of a cannon ball, but paid little attention thereto, and the cartload of earth into which they were thrown, was dumped somewhere in one of the new streets.
Ere long, another was found, then two more thirty rods away; the former nearly three feet below the surface and all in fairly good condition.
They are three and one-half inches in diameter and of six pounds weight.
Various theories as to their presence have been formulated, but none seem satisfactory.
Through the courtesy of Mr. Claud Allen of the owner company, one of these balls will find place among the local curios of the Medford Historical Society, and to him are due thanks for their preservation.
But whence came they, is the question.
Either they were brought there and buried by some one now unknown, or they were fired there from cannon; but who knows or can suggest who the artillerymen were?
History records no battle nearer the spot than Bunker Hill.
The British ordnance at that time had not so long range, w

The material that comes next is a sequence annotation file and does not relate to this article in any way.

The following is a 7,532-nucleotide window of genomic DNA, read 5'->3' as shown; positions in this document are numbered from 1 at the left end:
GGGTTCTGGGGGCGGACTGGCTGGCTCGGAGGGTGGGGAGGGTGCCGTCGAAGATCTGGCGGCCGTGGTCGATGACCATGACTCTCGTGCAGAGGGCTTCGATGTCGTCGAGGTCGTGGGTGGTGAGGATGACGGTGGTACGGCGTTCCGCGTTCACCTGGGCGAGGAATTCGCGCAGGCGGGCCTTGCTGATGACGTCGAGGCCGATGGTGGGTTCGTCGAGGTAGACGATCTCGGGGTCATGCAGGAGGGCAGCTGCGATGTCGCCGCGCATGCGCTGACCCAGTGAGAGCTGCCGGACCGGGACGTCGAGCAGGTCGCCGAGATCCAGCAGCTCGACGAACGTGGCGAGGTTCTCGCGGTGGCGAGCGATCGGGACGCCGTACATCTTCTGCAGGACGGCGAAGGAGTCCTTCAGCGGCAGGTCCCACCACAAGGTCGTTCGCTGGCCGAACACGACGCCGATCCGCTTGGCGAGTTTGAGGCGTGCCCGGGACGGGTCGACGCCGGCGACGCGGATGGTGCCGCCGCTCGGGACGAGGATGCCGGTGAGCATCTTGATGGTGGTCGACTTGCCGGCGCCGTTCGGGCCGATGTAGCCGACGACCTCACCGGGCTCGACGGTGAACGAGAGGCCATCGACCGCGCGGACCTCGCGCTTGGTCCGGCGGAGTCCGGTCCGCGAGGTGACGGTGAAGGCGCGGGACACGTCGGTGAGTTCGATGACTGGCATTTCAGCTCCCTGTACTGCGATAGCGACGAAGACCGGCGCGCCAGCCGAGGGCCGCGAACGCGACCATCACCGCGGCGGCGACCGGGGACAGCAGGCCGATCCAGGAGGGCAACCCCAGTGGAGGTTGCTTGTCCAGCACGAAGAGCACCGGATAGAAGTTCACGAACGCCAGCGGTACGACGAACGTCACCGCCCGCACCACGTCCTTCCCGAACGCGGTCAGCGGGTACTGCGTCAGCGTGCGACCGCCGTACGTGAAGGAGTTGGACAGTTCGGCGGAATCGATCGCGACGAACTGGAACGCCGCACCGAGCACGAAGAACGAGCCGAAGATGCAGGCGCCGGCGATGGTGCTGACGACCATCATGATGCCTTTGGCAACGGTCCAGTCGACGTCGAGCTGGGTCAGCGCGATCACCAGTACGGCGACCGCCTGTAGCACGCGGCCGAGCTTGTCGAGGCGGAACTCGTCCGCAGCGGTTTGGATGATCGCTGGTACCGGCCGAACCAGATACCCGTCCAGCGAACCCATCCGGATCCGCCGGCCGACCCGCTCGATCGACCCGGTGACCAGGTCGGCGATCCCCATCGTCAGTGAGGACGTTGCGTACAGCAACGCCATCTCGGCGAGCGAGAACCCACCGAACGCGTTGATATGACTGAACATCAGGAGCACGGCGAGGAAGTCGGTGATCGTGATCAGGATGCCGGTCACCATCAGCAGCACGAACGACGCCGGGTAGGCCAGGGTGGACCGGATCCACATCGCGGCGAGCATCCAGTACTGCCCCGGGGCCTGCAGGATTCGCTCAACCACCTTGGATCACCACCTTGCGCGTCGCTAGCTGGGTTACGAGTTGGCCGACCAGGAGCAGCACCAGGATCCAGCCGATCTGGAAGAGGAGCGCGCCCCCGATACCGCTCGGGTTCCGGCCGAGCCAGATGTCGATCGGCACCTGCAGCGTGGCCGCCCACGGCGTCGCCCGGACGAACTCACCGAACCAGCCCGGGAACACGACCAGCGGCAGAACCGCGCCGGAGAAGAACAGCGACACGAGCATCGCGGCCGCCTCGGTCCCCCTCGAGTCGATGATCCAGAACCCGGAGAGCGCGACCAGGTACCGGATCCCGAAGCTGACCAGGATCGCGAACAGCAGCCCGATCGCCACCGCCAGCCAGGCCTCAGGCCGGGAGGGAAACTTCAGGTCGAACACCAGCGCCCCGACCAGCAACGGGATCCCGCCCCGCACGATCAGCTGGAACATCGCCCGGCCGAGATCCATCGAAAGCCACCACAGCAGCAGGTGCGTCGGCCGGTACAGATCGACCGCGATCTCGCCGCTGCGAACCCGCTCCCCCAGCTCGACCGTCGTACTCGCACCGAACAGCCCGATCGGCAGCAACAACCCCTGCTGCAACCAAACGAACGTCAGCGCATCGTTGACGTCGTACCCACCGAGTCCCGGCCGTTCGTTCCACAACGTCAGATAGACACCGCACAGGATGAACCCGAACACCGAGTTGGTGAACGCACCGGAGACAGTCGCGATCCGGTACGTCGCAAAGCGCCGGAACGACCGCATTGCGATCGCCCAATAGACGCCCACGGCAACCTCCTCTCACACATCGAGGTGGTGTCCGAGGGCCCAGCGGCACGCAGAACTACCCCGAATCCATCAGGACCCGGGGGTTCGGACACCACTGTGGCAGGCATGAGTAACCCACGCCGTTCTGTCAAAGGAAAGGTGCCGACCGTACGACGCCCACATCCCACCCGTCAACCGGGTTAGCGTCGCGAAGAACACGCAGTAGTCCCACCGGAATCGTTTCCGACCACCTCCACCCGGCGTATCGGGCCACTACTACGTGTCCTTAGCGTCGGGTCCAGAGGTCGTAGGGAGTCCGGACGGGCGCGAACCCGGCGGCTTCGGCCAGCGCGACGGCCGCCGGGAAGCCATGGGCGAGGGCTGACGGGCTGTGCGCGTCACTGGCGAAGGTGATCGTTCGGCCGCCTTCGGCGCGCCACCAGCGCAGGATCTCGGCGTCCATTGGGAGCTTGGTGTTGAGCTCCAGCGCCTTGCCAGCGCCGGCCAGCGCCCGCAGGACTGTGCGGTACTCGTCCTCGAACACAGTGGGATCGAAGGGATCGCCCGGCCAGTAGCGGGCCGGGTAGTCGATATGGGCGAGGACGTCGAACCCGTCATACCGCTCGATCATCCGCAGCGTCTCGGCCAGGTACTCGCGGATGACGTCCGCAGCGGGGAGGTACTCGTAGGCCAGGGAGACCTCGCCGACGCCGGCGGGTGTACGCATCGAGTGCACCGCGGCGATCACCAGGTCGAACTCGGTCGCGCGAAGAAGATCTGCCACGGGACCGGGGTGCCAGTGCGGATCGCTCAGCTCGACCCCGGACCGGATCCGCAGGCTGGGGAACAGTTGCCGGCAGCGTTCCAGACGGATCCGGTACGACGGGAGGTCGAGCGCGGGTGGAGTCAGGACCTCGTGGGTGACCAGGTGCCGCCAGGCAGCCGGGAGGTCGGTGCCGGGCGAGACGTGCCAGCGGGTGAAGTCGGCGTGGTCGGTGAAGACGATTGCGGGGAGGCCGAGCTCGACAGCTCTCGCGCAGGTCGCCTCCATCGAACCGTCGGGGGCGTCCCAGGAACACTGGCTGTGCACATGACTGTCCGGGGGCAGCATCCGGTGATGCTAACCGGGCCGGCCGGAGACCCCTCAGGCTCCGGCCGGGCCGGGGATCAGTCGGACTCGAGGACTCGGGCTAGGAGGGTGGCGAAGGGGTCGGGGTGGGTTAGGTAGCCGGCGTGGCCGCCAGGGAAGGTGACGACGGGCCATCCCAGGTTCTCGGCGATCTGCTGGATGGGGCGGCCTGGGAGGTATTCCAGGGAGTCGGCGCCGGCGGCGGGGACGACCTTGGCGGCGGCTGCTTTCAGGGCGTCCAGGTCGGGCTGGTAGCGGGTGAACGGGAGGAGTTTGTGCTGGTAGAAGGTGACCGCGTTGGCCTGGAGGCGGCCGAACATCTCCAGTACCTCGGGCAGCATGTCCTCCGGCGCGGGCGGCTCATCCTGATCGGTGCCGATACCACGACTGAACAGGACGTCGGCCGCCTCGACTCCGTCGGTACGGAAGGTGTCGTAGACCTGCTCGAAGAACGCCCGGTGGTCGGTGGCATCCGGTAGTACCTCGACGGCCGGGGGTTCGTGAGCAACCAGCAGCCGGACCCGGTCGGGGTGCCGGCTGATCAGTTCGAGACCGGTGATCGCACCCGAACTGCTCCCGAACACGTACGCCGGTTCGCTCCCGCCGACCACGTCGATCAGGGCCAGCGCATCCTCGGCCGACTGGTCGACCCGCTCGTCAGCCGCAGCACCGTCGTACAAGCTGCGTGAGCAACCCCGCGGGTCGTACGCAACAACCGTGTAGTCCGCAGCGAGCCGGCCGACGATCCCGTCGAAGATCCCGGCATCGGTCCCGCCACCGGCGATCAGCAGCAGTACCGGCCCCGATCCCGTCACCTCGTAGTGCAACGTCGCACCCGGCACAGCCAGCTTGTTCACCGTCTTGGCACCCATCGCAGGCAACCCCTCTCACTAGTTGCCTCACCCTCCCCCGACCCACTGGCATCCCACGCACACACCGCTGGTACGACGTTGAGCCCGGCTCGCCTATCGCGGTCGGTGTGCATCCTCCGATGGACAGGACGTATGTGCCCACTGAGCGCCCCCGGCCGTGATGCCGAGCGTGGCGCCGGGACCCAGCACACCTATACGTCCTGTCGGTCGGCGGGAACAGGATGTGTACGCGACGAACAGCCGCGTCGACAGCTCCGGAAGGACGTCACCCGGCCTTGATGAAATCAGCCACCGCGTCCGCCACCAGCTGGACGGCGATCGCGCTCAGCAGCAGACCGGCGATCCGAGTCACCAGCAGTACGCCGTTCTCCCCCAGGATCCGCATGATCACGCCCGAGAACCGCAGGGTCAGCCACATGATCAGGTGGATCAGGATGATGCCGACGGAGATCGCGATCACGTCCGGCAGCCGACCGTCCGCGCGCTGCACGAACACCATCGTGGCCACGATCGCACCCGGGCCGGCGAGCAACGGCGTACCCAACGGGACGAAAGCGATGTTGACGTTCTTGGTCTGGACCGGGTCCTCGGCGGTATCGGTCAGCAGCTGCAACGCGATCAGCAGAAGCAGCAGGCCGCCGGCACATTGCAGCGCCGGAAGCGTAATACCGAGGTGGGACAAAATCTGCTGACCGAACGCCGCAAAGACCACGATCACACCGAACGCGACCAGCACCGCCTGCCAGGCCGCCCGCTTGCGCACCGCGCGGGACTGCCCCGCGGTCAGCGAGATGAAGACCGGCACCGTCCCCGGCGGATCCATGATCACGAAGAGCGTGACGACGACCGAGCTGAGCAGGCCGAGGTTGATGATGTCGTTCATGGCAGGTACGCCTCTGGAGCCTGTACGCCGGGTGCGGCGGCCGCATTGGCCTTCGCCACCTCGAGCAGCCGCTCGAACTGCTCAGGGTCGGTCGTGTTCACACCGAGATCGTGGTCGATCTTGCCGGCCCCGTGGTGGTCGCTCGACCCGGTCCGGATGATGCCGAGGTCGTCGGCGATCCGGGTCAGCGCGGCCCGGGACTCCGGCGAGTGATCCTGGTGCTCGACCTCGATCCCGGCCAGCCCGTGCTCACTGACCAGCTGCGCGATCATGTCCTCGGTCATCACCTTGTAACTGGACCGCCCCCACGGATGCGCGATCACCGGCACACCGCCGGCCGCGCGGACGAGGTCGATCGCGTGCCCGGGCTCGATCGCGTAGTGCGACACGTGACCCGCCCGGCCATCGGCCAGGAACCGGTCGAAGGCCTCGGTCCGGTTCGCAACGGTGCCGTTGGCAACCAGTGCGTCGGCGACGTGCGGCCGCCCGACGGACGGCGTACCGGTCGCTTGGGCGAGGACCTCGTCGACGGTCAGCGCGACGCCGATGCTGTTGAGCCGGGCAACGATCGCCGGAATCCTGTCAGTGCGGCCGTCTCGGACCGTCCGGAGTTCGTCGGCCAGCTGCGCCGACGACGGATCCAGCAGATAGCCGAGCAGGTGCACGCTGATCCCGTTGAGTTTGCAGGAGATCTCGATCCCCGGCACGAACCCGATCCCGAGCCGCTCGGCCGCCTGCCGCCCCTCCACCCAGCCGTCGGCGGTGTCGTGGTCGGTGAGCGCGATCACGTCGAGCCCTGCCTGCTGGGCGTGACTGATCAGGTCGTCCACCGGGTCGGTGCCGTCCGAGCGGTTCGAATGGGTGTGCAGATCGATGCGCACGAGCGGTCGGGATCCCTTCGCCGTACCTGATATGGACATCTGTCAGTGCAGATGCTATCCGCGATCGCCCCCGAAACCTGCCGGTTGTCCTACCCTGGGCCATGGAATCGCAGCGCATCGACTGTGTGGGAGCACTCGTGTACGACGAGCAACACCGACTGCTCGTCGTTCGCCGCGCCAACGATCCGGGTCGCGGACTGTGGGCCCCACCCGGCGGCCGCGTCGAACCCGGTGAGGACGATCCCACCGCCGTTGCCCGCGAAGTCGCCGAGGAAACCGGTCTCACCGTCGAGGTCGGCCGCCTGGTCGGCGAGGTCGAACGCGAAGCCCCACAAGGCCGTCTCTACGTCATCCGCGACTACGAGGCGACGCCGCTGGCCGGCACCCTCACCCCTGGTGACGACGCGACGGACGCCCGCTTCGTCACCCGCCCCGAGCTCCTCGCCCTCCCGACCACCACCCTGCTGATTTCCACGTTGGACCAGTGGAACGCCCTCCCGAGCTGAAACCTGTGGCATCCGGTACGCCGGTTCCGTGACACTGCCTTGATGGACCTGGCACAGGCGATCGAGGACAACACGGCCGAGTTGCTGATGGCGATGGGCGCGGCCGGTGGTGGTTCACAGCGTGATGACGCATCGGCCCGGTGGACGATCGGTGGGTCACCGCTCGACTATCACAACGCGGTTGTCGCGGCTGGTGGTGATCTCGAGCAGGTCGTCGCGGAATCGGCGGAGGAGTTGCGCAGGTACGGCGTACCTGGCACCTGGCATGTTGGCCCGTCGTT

e being used then.
We could see the dust spouts as the shots struck the rugged slope.
Evidently the merits of this locality as a safe place for artillery practice had been discovered.
I have a round shot which was fired from Lord Percy's sixpounder April 19, 1775.
It was ploughed up on the Rufus Merriam farm in Lexington some forty or fifty years later.
It weighs five and one-half pounds, a weight at which no spherical shot was ever cast.
Possibly weighing the cannon-ball which Mr. Claud Allen has given to your Society may indicate something, but I cannot tell.
I know nothing of the oxidizing rates of different soils.
Truly yours, Thomas M. Stetson.
Son of Reverend Caleb Stetson, Pastor of First Parish.
From conversation with the adjutant-general's assistant at the State House we learn that Massachusetts, in 1840, had twenty-six artillery companies and eighty-three of infantry, a much larger proportion of artillery than in later years.
Each company had two six-poun